Being ready for no deal requires preparation by business and individuals as well as the Government. But the lack of openness has made this more difficult. The Government was initially wary of telling people what they need to do as it didn’t want to cause unnecessary spending (or anxiety). As a result, its communications campaign about the impact of no deal only started for real in recent weeks, too late for many small businesses to complete the preparations they need ahead of no deal.

The only evidence to suggest that the campaign is working is that the websites for people to renew passports or register for settled status both crashed due to high demand – hardly a reassuring sign that the Government is ready for everything that no deal will bring.  

And this lack of communication has made it harder for others to prepare for no deal.

According to the Government’s own research from February, over half of adults do not believe they will be affected by a no deal exit. At the end of February, only 20% of eligible businesses had registered for an EORI number which they will need to export goods if there is no deal. The Government considers this “one of the most basic and straightforward” parts of preparing for no deal, suggesting that many businesses have not yet even begun to contemplate the more complex aspects of no deal.

This is symptomatic of how the Government has approached Brexit in general

This Government’s approach to Brexit has been characterised by secrecy and a lack of communication, both internally between departments and externally with Parliament and the country at large. This has become the norm, and now a resigning minister has insinuated that senior officials or political aides are deliberately misleading the Prime Minister to scaremonger about the effects of no deal. This is presumably in part a reference to the Cabinet Secretary Sir Mark Sedwill, whose advice to ministers on the impacts of no deal was leaked to the press earlier this week; it is clear that his assessment of no deal is very different from Heaton-Harris’s. With no transparency on the state of Government preparations for no deal, including on ministers’ response to Sedwill’s warning, there is no way to assess whether Heaton-Harris is accurate, or whether this is yet another case of no deal misinformation.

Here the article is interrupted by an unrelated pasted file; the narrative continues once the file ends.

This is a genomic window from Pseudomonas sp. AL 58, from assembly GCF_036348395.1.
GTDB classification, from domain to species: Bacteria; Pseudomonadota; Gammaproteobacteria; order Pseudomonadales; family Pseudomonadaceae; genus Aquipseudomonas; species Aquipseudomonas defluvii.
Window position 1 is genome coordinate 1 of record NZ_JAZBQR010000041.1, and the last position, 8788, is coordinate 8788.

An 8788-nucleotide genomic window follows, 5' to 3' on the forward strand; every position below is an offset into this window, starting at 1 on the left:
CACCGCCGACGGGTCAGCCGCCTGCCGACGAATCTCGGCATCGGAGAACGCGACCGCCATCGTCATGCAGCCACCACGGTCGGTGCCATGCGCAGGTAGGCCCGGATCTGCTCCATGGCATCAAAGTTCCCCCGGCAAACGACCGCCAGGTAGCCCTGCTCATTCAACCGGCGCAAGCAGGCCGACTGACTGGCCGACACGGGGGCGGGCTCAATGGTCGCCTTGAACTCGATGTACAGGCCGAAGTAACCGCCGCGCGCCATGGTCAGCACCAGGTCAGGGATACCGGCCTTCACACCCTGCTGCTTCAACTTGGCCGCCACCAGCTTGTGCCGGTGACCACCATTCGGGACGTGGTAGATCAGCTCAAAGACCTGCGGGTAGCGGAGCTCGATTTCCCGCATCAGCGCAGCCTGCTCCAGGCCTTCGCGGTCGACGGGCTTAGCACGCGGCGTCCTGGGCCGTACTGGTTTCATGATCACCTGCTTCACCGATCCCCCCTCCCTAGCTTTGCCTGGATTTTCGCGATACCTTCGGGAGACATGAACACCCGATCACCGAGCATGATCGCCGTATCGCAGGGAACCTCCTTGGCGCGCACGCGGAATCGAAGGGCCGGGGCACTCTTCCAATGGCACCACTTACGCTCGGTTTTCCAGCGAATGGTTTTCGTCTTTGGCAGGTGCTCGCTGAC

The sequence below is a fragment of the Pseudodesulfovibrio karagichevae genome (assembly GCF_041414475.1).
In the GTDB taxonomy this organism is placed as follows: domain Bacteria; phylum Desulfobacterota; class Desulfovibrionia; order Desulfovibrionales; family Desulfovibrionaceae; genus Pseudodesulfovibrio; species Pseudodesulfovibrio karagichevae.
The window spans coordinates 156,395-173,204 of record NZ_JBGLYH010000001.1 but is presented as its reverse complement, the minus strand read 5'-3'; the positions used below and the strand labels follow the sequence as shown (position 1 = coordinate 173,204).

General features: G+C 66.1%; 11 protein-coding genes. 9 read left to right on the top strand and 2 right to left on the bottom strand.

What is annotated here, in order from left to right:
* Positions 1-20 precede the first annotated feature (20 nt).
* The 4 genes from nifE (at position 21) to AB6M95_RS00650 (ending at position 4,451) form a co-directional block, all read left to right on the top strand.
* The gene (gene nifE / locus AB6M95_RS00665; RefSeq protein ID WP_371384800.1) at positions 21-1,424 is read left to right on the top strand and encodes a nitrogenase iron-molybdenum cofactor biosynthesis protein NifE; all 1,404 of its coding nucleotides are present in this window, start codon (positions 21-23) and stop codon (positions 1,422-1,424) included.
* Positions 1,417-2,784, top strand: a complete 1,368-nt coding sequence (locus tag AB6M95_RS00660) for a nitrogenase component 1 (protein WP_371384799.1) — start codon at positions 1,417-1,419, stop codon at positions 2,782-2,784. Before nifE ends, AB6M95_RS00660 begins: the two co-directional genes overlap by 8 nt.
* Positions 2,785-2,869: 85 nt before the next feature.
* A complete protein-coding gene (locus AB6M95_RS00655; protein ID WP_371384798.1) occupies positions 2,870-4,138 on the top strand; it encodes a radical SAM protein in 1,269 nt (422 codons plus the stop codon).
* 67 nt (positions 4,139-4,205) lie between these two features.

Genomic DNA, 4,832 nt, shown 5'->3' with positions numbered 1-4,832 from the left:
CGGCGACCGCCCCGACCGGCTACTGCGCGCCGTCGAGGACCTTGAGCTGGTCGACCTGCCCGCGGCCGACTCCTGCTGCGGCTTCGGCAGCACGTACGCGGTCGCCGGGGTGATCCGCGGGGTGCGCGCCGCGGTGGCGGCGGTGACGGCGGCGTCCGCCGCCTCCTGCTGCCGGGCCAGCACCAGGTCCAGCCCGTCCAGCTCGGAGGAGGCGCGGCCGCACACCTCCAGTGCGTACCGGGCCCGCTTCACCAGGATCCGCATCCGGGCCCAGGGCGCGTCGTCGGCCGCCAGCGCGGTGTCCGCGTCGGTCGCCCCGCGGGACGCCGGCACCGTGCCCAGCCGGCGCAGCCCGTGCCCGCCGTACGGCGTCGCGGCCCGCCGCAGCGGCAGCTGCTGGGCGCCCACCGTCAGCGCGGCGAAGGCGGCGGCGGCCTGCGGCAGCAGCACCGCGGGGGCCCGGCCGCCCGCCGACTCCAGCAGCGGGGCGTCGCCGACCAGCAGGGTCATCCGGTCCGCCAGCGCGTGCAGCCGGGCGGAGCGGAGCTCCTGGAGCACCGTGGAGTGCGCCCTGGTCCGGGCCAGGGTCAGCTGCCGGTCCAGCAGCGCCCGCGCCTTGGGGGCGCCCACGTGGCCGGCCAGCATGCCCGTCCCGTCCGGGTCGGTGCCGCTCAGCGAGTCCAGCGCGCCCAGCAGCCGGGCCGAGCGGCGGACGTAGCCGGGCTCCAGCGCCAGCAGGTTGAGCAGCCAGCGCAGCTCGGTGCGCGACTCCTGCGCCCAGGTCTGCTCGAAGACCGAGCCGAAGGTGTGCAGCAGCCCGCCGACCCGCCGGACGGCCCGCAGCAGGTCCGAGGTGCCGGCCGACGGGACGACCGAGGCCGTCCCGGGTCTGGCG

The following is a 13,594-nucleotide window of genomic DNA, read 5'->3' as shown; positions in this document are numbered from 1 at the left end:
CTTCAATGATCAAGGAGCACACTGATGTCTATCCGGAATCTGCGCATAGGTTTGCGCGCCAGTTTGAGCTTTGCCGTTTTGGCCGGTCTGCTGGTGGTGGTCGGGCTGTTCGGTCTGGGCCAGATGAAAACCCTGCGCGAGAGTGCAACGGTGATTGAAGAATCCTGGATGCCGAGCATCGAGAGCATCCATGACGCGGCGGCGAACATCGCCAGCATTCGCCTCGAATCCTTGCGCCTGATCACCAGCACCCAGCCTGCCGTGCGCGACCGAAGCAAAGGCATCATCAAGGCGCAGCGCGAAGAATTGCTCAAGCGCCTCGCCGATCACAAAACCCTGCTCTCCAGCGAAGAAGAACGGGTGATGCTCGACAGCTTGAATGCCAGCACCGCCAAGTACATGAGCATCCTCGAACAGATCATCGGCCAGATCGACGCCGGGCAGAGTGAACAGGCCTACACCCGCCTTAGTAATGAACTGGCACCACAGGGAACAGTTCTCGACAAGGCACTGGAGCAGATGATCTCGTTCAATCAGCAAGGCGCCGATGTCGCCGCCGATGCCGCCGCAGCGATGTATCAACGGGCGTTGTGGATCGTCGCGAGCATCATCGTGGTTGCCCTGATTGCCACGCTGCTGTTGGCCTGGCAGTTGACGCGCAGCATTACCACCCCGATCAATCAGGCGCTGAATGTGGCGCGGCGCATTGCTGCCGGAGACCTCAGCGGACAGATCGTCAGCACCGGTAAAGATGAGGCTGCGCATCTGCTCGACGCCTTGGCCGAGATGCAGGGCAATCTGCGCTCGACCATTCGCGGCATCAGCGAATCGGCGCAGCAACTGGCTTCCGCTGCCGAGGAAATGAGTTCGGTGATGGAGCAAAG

If the Government had been more open to date, it would not face these allegations. And if it hopes to maximise the UK’s readiness for no deal, or deliver a sustainable relationship with the EU, it needs to be much more open in the future.  


Since the country is in such a political mess and there is considerable misunderstanding as to what the economic effect of leaving the EU , be it with a deal or without , and there may indeed be quite little. It would be sensible for Leavers and Remainers in Parliament to agree to revoke Art 50 and to keep faith with the 2016 Referendum , so that the voters approach this their head and not their stomachs : lies once sown are difficult to refute.....it might help with their mental health !